— By Dana E. Neuts Last year, Lucia Bodenheimer’s husband was diagnosed with the early stages of dementia. A friend referred her to Elder Services, part of the statewide Family Caregiver Support Program. Bodenheimer, 78, of Spokane, now attends twice-monthly meetings to discuss concerns and get support from fellow caregivers. “I found myself in a situation I knew nothing about,” she said. “I felt like I was drowning and I needed a life jacket. This supplied that life jacket with a …

— A new state law backed by AARP Washington aims to improve communication between hospitals and family caregivers and to ease patients’ transitions back home. The Caregiver Advise, Record, Enable (CARE) Act, which took effect June 9, directs hospitals to notify a designated caregiver before a patient is discharged and to show the caregiver how to perform follow-up tasks the patient will need at home. Washington is the 24th state to enact such a law. In a recent AARP survey, more …

— By Vanessa Ho When Char Tait’s mother was living in long-term care facilities, Tait was grateful for the volunteer ombudsmen who visited her mother and helped explain her legal rights as a resident. “It gave her a voice she didn’t think she had,” said Tait, who lives in the Chelan County town of Manson. The experience inspired Tait to volunteer as an ombudsman in 2011. Now 69, Tait spends six to eight hours a week visiting a handful of long-term …

— By Dana E. Neuts Theresa Stringer, 75, and her husband, Edward, 80, of Forks, have been taking the Dungeness Line from Port Angeles to Seattle for doctors’ appointments for 10 years. Edward, an amputee with Parkinson’s disease, uses a wheelchair, but with the help of trained drivers and a lift-equipped bus, he is able to make the three-hour trip to Seattle safely. Because the Stringers no longer drive, the Dungeness Line is a convenient, affordable way to travel. Instead of …

— By Leslee Jaquette It has been 13 years since June Palon’s husband, Bob, died of leukemia. But she remembers how lost she felt trying to care for him when he was released from the hospital on weekend furloughs. His oncologist preferred that the 74-year-old cancer patient remain in the hospital for treatment. But at Bob’s insistence, he was allowed to go home several weekends before being discharged to hospice care. He died shortly after. The main problem, said June, now …

— AARP honors local family caregiver Stuart Seibel of Yakima with the Washington state “Portrait of Care”. “One might think that the toughest part of caregiving would revolve around shopping, cooking, clearing and other household duties but it’s not,” says Stuart. “The greatest challenge is keeping a positive attitude, along with faith and hope, not only for Carol, the patient, but also for myself as caregiver. Years ago I was taught, ‘Attitude is everything.’ This is so vital with illnesses, probably …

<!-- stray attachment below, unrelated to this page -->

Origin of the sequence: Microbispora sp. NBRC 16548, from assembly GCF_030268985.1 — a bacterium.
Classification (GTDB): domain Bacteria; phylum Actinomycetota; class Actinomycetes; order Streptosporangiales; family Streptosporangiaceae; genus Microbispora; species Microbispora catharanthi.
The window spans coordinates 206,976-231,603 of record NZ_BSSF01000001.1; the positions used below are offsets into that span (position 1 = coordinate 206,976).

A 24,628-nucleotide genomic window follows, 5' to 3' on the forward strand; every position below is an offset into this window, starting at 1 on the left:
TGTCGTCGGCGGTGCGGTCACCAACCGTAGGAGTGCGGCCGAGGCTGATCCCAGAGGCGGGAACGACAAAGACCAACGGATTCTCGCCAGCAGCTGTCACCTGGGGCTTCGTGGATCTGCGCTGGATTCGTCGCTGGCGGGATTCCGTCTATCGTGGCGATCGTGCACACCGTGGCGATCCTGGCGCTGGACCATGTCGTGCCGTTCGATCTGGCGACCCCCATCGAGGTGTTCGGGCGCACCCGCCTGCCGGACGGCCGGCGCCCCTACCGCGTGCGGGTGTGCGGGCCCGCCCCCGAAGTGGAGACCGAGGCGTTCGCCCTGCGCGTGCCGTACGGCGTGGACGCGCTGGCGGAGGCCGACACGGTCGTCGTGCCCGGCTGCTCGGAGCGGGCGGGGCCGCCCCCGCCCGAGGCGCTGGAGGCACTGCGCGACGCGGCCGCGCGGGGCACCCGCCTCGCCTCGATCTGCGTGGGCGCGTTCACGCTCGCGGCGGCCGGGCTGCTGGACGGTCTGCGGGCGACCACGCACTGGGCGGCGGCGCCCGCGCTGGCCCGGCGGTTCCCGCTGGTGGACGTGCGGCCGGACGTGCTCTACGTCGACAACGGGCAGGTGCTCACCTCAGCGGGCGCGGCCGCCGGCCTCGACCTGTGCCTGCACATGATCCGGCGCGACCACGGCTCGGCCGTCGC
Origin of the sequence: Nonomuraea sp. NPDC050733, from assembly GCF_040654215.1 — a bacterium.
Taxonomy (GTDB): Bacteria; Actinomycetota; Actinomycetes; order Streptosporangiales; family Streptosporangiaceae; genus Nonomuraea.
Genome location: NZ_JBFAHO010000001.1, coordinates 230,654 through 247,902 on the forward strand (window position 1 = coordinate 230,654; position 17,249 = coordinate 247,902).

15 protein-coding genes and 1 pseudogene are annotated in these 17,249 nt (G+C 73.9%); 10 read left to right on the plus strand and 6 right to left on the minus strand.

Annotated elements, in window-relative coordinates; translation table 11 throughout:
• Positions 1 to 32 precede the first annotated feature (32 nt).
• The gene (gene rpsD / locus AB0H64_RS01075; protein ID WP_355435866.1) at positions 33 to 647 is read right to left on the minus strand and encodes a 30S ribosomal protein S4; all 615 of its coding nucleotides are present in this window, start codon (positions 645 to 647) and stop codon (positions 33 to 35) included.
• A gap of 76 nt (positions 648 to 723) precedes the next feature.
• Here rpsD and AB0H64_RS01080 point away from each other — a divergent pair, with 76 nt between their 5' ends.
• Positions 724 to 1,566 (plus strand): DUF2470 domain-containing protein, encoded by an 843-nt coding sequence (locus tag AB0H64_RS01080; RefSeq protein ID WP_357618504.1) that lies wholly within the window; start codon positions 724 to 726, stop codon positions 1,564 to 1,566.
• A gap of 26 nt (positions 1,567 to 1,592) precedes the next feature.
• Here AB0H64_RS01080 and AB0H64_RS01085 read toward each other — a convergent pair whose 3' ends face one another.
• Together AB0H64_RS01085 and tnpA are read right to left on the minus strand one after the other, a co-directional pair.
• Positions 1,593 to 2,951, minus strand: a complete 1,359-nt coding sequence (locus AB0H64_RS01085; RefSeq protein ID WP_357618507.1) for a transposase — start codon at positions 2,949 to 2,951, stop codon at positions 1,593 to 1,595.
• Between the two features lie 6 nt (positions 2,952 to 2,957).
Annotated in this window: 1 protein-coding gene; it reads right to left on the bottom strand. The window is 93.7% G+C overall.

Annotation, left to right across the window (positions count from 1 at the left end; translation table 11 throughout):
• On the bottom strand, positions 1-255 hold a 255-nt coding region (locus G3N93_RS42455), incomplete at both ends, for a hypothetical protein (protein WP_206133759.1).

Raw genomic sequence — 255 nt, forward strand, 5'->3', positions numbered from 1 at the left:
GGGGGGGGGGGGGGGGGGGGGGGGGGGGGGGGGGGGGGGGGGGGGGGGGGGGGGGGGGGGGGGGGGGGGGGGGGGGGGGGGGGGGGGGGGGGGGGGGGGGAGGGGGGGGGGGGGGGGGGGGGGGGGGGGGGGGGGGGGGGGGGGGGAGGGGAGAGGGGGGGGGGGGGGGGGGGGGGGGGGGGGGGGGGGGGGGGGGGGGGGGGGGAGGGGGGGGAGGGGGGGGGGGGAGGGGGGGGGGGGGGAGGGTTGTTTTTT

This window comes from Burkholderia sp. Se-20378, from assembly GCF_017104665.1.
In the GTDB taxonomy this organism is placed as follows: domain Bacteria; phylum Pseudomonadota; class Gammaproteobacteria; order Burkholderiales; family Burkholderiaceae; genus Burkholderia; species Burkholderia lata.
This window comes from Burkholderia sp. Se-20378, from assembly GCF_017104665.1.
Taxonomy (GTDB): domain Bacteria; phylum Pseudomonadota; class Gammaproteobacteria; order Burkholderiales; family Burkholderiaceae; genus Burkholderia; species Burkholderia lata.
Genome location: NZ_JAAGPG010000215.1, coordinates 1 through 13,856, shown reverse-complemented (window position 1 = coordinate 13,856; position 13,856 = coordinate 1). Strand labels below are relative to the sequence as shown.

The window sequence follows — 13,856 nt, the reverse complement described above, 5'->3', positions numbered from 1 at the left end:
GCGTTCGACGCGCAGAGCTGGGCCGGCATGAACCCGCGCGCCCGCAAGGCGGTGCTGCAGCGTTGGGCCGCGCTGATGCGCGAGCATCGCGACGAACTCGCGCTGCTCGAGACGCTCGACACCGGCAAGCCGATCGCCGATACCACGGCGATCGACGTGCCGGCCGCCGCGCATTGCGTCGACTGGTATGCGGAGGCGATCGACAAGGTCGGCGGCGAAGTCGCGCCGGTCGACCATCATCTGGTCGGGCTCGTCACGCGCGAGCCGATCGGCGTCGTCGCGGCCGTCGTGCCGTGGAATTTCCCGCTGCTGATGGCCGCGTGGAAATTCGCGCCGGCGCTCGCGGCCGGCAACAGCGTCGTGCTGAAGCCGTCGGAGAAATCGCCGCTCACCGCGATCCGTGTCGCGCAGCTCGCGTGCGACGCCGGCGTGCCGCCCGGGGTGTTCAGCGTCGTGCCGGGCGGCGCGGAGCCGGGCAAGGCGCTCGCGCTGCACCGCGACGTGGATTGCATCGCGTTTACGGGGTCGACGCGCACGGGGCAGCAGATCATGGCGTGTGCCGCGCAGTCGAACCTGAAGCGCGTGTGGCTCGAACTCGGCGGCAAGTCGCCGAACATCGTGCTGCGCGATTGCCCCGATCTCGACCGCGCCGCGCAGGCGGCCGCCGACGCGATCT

— Apologies, but our Life Reimagined event with Rick Steves (Dec. 10) is full and registration is closed.  You’ll still be able to catch each of our Life Reimagined speakers on KCTS-TV.  Check out their “Inspiring a Smarter You” series online for highlights of each event. KUOW in Seattle is also planning on recording Rick’s presentation for their “Speakers Forum” series.  Keep an eye out on this website for information on the air date. ————————————————————————————————————————- Sometimes life takes you in a …

— Trudy James of Seattle never imagined herself as a filmmaker. She spent her career as a hospital chaplain and worked with AIDS patients for 20 years. But at the age of 75, she decided she had a story to tell and a mission to fulfill. She had been presenting workshops on planning for death and dying and during one of these groups, she met a participant who was a documentary filmmaker. Over coffee, Trudy and her new friend, photographer and …

— By Vanessa Ho Lois Jones has been driving for 55 years but still learns plenty of new things every time she takes an AARP Driver Safety class. This year she learned about bike boxes, rules for double-laned roundabouts, and other tips to help her drive safely and confidently. “I always feel like I’ve gotten the latest strategies on driving and being aware of other drivers, and how I can handle that,” said Jones, 71, of Seattle. January was the third …

Julie Lee

— By Julie E. Lee From recycling, to sustainable grocery bags, to “Meatless Mondays,” Americans are finding many ways to “go green.” If you’re interested in reducing your carbon footprint, making environmentally conscious decisions doesn’t have to be difficult. In fact, there is one simple way to curb your impact on a regular basis. It starts with your driving. Most Americans rely on their personal vehicle to get around on a daily basis. But unfortunately, our cars are a significant source …